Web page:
Turn off the circuit breaker (built-in ovens) or unplug the range before attempting the replacement.
The replacement sensor will come with instructions, but basically it's a matter of removing the sensor, pulling out the wires to where they are connected and disconnecting them. You may have to snip. The replacement sensor will come with high-temp wire nuts to hold the new connection. Polarity doesn't matter; it's a straight resistance thermocouple. Hook it up, be sure you poke the connections back far enough so that they're on the other side of the thermal insulation and not resting against the back of the oven.
If you continue getting the F2 error after replacing the sensor, then the problem is likely in the control module - this is the circuit board behind the keypad and clock.
You'll need to remove the decorative bezel to get behind the control panel. Remove screws and set off parts in order - it's not complicated. Once the bezel is off there are two more screws that hold the panel in place. Then you can lift the panel up about a half inch and pivot it forward toward you. You'll see a bunch of wires going to a circuit board.
On the panel you will notice some black plastic boxes that say "Potter & Brumfield" on them. These are relays. Check the relays - slide the black plastic cover straight up to expose the coil and the contacts. The coil, when energized, closes the contacts - look at all the relays. You can manually close the contacts with your finger (be gentle). If the contacts of one of them are stuck, they might be welded together. You can fix the problem by prying apart the welded contacts gently with a knife blade. Take some time to gently polish the relay contacts with a folded bit of fine grain sandpaper - this will get some more life out of them. Be gentle and careful - the relays aren't complicated but if you bend the contact or rip it out, you'll have to replace the controller, which will set you back a couple hundred dollars. If you unstick and burnish the relays, they will probably eventually weld together again as the rough spot will spark, but when you burnish them with sandpaper they should be good for some more life before they need to be replaced.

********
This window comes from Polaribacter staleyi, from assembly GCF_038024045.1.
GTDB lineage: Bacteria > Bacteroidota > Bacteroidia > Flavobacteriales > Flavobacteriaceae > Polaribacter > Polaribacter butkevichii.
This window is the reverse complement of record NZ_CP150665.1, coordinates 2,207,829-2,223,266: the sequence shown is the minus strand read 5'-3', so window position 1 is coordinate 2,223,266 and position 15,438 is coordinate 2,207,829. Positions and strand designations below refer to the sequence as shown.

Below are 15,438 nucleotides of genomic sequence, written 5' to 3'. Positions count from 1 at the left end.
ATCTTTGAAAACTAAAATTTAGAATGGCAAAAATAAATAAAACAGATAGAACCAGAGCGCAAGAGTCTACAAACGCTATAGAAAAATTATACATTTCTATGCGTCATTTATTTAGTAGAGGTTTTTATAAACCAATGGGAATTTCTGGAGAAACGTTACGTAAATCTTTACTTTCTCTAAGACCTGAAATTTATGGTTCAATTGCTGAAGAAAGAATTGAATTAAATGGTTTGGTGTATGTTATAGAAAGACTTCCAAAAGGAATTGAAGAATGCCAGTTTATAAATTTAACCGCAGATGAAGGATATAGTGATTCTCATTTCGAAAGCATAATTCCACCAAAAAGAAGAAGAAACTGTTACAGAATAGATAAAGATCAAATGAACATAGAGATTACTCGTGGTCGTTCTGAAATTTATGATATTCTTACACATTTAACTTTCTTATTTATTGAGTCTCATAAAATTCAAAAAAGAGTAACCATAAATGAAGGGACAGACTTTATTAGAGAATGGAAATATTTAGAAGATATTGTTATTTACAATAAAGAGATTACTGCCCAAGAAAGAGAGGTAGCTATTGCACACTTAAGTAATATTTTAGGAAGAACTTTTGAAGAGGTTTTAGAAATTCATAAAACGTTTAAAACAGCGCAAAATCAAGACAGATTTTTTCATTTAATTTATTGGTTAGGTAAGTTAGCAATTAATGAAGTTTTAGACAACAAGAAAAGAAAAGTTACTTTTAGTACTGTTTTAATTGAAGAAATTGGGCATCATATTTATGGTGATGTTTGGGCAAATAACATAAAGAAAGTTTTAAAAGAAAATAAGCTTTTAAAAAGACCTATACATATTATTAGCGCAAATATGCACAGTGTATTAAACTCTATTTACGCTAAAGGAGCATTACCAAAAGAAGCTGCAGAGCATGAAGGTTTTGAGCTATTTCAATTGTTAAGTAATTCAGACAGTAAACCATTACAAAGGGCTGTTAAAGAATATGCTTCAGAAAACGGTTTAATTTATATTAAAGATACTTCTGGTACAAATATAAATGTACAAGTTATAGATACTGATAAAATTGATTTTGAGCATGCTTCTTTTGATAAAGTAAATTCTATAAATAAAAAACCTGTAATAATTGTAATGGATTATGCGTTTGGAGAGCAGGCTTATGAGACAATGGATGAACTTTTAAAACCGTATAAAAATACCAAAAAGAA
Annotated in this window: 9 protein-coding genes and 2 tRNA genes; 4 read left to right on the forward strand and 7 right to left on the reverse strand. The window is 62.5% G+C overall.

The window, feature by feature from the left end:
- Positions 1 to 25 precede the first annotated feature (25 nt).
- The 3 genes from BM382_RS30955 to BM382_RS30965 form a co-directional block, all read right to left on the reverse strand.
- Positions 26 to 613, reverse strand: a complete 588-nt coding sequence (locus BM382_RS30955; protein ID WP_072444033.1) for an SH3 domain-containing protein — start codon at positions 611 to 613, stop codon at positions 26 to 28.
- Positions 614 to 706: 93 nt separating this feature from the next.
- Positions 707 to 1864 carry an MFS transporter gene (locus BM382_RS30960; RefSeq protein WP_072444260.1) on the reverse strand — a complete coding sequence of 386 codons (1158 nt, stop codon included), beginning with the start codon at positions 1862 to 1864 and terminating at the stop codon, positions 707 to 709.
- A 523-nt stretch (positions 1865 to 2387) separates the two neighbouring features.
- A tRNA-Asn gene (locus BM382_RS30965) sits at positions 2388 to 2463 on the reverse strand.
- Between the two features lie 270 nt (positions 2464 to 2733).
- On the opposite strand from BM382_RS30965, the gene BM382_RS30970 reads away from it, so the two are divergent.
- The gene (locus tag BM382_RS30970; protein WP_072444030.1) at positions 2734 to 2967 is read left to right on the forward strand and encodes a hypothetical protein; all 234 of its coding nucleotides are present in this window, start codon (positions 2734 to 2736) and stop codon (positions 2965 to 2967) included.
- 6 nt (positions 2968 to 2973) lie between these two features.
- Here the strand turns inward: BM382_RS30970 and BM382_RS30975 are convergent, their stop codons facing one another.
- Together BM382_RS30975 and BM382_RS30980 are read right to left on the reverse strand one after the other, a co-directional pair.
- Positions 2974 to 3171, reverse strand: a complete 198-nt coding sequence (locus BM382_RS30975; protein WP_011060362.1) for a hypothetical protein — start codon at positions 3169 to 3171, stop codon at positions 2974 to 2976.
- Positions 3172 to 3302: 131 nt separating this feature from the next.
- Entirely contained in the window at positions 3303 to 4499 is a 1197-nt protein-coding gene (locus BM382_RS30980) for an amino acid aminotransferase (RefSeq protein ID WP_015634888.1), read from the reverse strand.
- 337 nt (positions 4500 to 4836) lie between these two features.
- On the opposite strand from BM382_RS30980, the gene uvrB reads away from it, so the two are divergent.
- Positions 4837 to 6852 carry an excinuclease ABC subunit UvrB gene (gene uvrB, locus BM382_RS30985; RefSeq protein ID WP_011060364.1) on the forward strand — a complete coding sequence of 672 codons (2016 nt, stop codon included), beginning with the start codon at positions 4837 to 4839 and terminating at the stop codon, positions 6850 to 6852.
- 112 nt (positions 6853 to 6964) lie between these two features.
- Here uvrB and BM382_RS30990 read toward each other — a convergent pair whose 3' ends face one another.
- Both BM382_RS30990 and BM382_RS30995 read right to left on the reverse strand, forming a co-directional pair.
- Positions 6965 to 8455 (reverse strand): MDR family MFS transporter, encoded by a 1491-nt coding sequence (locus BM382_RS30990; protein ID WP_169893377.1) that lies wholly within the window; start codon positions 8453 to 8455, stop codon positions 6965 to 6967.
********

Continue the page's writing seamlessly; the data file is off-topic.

If the problem isn't the temp sensor or welded relay contacts then the problem is obviously somewhere else, but temp sensor and relay contacts will account for the lion's share of F2 errors.
Once again, be safe, be careful, be gentle. Ovens are not very complicated and they're tough, but always exercise care. Always disconnect electricity before messing with them.
Posted on Jun 28, 2009
SOURCE: My GE built-in oven is
It could indeed be the elements that are the problem if the elements are bad generally you will see a section of it that looks different than the rest(kinda looks like textured stucco if bad) if that isn't the case the elements must be tested to see if the proper power is going to them, you could do that by TURNING OFF POWER AT THE CIRCUIT BREAKER unscrew the element from the back wall of oven and pull element out about 6 inches out, attach a voltage meter set to measure at least 240 volts ac to the two wires, turn on breaker set oven to back and check for 240 vac to element. If 240 vac at element replace element if 240 vac not present the thermostat,or selector switch is bad not providing the 240 vac to element
Good luck,i hope this helps
Posted on Jul 31, 2011